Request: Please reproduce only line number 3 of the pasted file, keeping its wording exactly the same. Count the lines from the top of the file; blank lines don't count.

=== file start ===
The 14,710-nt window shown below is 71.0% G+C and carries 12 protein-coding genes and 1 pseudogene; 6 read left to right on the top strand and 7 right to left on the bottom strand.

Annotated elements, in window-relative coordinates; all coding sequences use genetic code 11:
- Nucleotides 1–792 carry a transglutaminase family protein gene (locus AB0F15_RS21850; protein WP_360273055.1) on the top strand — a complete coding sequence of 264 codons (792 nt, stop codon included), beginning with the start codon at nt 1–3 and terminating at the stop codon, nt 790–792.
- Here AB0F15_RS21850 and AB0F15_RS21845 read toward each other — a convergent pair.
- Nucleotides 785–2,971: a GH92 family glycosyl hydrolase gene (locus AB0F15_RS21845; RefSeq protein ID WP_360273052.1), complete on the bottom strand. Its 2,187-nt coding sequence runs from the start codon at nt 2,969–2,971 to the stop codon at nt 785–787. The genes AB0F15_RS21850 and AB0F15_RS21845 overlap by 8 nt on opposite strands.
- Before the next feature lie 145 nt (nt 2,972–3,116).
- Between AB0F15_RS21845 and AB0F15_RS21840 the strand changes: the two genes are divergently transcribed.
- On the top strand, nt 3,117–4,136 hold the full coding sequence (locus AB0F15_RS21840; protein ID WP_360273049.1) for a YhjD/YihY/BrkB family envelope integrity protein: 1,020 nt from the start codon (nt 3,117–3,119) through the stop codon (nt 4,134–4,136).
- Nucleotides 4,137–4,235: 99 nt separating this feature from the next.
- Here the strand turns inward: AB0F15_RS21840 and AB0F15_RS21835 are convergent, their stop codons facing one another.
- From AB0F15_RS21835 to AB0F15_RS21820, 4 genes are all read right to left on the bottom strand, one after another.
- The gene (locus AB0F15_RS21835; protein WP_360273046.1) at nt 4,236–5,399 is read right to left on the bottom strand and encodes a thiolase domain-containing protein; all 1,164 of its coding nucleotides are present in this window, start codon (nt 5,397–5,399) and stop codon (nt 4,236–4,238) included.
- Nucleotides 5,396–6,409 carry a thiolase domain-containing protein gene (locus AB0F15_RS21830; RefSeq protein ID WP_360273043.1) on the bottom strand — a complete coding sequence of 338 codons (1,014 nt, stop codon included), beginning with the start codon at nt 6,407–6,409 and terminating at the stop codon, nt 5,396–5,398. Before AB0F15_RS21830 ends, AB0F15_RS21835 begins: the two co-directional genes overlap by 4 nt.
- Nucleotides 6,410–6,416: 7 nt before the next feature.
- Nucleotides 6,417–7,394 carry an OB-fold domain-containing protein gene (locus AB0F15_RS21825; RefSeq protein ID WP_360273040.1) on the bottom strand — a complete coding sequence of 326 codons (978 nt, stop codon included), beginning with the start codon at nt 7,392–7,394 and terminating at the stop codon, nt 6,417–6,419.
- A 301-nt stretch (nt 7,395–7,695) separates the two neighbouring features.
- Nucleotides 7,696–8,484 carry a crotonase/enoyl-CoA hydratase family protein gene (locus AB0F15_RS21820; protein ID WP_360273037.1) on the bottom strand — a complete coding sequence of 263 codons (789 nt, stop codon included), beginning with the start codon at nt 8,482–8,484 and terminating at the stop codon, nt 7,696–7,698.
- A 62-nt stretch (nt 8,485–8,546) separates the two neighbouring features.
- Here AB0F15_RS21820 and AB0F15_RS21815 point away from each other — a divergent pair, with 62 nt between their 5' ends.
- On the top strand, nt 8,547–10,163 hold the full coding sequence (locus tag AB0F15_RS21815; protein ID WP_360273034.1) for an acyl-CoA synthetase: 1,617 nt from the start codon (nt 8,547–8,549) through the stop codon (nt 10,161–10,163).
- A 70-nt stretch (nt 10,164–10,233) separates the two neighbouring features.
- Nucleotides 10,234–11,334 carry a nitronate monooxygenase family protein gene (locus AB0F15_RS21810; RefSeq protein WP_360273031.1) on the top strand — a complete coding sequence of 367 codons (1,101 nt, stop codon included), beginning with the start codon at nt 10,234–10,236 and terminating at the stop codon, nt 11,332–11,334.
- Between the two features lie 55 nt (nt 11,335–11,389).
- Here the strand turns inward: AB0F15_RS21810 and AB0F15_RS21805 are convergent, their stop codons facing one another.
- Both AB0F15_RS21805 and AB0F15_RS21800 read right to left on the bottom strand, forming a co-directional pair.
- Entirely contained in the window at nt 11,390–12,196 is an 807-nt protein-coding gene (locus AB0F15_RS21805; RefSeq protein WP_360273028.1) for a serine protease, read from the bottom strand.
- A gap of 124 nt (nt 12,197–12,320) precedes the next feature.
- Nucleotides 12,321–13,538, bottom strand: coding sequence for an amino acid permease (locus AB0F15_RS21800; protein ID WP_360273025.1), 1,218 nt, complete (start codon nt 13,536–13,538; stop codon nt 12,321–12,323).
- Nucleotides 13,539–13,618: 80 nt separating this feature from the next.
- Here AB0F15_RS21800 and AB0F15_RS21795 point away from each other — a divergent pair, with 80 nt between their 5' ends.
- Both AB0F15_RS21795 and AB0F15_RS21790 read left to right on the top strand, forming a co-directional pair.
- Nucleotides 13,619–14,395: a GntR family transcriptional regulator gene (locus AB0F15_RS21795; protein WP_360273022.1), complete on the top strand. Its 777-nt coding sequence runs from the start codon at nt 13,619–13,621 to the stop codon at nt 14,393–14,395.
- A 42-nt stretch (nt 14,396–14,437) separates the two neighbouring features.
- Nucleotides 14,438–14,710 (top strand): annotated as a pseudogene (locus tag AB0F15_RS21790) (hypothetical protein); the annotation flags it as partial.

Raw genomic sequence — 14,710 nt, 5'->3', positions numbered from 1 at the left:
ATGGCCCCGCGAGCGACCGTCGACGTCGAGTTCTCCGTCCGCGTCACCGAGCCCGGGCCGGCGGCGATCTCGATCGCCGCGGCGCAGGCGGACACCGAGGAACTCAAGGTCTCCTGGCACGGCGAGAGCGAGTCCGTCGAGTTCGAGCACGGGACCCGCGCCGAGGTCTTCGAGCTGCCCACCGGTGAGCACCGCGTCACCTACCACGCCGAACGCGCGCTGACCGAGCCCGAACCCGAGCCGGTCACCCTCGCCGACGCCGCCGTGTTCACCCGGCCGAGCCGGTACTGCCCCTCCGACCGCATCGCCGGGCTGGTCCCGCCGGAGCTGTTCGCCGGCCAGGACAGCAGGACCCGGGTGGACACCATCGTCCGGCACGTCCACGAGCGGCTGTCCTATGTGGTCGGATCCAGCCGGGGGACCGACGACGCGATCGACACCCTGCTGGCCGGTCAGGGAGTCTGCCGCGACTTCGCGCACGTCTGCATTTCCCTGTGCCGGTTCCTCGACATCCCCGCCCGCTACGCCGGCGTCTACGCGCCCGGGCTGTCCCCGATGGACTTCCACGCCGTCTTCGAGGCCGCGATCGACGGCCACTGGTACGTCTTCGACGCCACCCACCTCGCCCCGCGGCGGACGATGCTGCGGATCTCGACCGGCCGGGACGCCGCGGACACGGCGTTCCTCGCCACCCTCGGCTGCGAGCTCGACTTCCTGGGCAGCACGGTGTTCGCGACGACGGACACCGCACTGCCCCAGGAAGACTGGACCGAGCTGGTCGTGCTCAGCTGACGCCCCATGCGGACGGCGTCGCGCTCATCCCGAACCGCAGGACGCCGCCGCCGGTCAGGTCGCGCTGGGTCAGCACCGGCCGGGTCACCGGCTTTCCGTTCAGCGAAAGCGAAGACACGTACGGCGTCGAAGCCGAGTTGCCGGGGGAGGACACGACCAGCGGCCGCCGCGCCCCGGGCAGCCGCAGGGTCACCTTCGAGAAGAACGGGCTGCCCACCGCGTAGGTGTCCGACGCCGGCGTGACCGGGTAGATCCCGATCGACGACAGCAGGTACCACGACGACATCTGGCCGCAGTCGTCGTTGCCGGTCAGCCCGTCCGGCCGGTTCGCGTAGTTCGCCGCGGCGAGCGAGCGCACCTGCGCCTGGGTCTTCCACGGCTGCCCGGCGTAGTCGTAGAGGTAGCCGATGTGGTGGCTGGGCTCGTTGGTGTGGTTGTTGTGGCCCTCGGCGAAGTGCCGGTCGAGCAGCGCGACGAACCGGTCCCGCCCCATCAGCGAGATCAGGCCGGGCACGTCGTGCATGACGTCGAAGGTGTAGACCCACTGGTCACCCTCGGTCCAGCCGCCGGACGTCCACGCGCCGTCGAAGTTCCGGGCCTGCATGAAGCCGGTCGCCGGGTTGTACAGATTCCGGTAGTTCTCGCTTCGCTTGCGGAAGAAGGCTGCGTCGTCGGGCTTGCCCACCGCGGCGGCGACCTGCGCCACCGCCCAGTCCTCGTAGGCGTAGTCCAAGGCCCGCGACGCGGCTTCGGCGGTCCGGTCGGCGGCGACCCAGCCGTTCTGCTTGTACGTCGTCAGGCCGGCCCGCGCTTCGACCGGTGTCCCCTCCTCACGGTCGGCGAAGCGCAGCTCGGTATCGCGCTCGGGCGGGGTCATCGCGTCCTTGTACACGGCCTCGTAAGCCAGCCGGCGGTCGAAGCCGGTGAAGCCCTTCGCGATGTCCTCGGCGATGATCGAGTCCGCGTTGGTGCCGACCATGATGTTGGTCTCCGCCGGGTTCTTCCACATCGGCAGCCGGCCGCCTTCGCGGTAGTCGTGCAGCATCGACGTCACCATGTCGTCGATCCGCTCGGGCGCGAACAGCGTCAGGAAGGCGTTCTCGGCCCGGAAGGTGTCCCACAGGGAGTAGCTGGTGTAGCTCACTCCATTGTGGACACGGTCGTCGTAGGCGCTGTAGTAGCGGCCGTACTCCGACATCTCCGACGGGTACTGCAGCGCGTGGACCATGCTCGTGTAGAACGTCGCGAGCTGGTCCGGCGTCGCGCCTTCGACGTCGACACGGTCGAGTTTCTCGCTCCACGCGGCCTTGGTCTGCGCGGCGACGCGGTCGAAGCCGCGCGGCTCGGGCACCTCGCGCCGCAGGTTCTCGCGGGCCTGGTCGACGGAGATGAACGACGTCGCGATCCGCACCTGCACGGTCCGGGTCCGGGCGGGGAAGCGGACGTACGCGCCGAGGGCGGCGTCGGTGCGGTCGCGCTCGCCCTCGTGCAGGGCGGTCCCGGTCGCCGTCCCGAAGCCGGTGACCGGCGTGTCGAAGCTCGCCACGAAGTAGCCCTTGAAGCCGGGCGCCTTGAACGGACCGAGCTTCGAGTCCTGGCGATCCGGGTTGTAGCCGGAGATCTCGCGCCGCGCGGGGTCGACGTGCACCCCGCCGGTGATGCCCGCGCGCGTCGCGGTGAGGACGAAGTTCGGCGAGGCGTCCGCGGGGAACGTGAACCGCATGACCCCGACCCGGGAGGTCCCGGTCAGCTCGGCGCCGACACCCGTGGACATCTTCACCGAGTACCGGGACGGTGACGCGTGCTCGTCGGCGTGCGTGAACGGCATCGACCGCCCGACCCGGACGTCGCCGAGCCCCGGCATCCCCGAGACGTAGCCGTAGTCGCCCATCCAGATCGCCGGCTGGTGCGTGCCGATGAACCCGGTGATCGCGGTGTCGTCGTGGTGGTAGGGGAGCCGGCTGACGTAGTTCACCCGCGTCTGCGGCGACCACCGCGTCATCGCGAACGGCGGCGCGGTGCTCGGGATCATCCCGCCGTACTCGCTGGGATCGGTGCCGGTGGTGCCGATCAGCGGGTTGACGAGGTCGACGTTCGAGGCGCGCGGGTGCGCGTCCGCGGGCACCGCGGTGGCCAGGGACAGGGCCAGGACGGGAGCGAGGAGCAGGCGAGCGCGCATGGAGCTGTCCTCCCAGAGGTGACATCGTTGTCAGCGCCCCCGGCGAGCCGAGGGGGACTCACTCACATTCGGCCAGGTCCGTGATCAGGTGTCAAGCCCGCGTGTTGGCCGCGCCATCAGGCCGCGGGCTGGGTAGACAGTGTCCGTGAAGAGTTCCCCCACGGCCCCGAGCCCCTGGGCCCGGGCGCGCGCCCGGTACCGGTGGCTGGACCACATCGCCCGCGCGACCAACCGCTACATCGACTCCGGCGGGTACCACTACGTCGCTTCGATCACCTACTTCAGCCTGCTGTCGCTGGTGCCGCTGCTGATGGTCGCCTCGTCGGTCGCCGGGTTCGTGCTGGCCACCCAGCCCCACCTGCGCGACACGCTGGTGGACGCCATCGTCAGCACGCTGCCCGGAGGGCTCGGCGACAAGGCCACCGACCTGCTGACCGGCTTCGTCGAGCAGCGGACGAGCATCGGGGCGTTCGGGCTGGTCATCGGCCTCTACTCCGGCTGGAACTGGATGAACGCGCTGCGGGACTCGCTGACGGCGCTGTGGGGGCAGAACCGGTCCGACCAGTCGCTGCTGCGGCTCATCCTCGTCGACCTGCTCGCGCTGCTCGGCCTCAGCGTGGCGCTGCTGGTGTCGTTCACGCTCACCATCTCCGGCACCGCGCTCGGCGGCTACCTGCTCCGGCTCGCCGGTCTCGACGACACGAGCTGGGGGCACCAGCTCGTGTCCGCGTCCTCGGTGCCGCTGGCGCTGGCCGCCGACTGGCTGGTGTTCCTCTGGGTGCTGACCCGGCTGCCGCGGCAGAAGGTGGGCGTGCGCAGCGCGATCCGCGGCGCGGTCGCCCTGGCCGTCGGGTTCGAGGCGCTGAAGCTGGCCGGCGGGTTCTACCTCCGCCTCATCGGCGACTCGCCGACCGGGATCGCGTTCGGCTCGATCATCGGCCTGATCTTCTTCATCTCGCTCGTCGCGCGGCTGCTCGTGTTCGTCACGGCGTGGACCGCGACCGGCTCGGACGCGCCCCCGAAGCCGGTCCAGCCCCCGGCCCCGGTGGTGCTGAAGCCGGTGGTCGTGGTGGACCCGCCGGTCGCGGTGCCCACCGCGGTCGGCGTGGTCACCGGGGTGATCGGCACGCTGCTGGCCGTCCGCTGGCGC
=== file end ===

- Nucleotides 1–792 carry a transglutaminase family protein gene (locus AB0F15_RS21850; protein WP_360273055.1) on the top strand — a complete coding sequence of 264 codons (792 nt, stop codon included), beginning with the start codon at nt 1–3 and terminating at the stop codon, nt 790–792.